The Taliban’s Gender Apartheid Is a Case for the International Criminal Court

The Taliban’s Gender Apartheid Is a Case for the International Criminal Court
Women and teachers demonstrate inside a private school to demand their rights and equal education for women and girls, Kabul, Afghanistan, Oct. 5, 2021 (AP photo by Ahmad Halabisaz).

Last week, a group of Afghan women appealed to the United Nations, imploring it not to recognize the Taliban’s proposed ambassador to the global body as the representative of their country. “The UN needs to give that seat to somebody who respects the rights of everyone in Afghanistan,” Fawzia Koofi, a former Afghan politician and peace negotiator, told reporters.

The group’s call was echoed by Ghulam Isaczai, the embattled ambassador appointed by the government the Taliban ousted, in remarks he made to the U.N. Security Council. “Women and girls in Afghanistan are pinning their hopes and dreams on this very council and world body to help them recover their rights to work, travel and go to school,” he said. “It would be morally reprehensible if we do nothing and let them down.”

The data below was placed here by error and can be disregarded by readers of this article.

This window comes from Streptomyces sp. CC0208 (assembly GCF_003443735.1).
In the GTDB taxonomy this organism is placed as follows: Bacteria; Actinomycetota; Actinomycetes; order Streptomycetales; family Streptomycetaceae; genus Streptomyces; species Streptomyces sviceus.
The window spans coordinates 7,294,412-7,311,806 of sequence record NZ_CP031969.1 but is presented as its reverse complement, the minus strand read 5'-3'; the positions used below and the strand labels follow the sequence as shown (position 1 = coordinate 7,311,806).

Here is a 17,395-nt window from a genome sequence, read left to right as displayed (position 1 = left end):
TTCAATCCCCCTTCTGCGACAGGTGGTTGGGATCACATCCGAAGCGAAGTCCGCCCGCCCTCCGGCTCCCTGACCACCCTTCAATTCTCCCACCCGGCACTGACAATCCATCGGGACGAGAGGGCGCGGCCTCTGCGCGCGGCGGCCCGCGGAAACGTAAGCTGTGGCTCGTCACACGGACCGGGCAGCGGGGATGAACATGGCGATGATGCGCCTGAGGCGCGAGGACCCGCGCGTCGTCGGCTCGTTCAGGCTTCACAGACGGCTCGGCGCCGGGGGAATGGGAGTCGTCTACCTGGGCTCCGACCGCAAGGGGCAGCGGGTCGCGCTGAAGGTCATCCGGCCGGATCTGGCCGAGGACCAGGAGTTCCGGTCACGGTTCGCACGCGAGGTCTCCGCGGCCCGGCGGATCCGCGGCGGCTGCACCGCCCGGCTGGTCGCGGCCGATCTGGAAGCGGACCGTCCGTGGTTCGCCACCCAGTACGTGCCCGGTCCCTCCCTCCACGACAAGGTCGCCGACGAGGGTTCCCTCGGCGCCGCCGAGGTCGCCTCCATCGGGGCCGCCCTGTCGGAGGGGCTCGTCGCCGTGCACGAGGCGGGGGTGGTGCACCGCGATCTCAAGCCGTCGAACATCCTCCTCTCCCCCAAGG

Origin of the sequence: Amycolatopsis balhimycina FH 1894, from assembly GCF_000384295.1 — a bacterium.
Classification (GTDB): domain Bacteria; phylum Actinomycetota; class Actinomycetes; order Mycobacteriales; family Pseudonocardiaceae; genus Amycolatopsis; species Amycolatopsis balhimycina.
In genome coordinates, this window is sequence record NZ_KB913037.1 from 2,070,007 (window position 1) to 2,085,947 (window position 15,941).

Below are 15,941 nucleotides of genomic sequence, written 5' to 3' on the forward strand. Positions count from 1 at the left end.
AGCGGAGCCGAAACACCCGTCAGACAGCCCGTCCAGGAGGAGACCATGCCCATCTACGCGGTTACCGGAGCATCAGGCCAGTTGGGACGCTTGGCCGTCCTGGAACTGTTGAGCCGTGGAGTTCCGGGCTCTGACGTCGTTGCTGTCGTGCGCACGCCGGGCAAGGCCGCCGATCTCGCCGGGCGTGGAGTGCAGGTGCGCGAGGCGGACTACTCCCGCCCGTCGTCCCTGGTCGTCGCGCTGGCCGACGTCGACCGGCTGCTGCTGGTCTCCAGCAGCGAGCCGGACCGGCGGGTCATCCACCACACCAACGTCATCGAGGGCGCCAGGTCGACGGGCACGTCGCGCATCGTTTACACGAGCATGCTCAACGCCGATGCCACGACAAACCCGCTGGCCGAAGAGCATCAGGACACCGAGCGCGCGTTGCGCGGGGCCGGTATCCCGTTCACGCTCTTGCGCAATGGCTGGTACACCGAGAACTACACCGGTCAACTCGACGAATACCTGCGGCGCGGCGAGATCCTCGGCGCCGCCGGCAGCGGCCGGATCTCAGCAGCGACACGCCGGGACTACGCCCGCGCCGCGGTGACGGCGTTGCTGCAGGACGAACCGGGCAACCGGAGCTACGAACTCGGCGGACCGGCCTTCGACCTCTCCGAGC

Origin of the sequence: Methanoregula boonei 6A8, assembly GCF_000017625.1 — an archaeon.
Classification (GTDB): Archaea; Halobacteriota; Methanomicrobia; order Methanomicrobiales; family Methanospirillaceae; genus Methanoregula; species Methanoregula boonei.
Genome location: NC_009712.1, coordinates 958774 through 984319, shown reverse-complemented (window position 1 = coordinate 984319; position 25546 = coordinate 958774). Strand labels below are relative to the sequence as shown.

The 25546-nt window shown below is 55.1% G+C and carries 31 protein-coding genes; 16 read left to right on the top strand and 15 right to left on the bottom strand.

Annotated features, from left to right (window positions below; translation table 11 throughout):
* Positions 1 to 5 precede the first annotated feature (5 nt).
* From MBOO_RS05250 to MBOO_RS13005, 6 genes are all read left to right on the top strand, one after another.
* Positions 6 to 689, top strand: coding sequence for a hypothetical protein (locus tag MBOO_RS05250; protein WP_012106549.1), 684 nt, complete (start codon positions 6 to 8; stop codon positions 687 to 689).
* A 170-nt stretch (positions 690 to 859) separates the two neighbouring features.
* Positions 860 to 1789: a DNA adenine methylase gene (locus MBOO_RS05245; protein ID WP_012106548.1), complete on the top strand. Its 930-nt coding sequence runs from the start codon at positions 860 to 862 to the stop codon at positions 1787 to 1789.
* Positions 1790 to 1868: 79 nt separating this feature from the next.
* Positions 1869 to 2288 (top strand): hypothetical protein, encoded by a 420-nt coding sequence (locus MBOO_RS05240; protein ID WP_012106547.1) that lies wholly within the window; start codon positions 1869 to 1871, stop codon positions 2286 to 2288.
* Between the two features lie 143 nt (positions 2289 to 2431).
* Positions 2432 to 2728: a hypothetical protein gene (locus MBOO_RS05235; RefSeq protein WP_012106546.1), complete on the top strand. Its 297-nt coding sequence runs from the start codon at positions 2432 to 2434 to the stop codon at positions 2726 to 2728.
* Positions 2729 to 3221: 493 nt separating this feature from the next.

Isaczai is right about women’s rights and the symbolism of international organizations’ responses to human rights violations in Afghanistan. But the Security Council is not the only international organization capable of playing that role, nor is recognition of the Taliban government and its representatives the only tool in the international community’s arsenal. To be sure, international recognition of the Taliban, if it comes at all, should come with conditions that include the protection of women and girls. But the Security Council is not the only international body that can be prevailed upon to take a stronger stand against the situation in Afghanistan—or even necessarily the best one.

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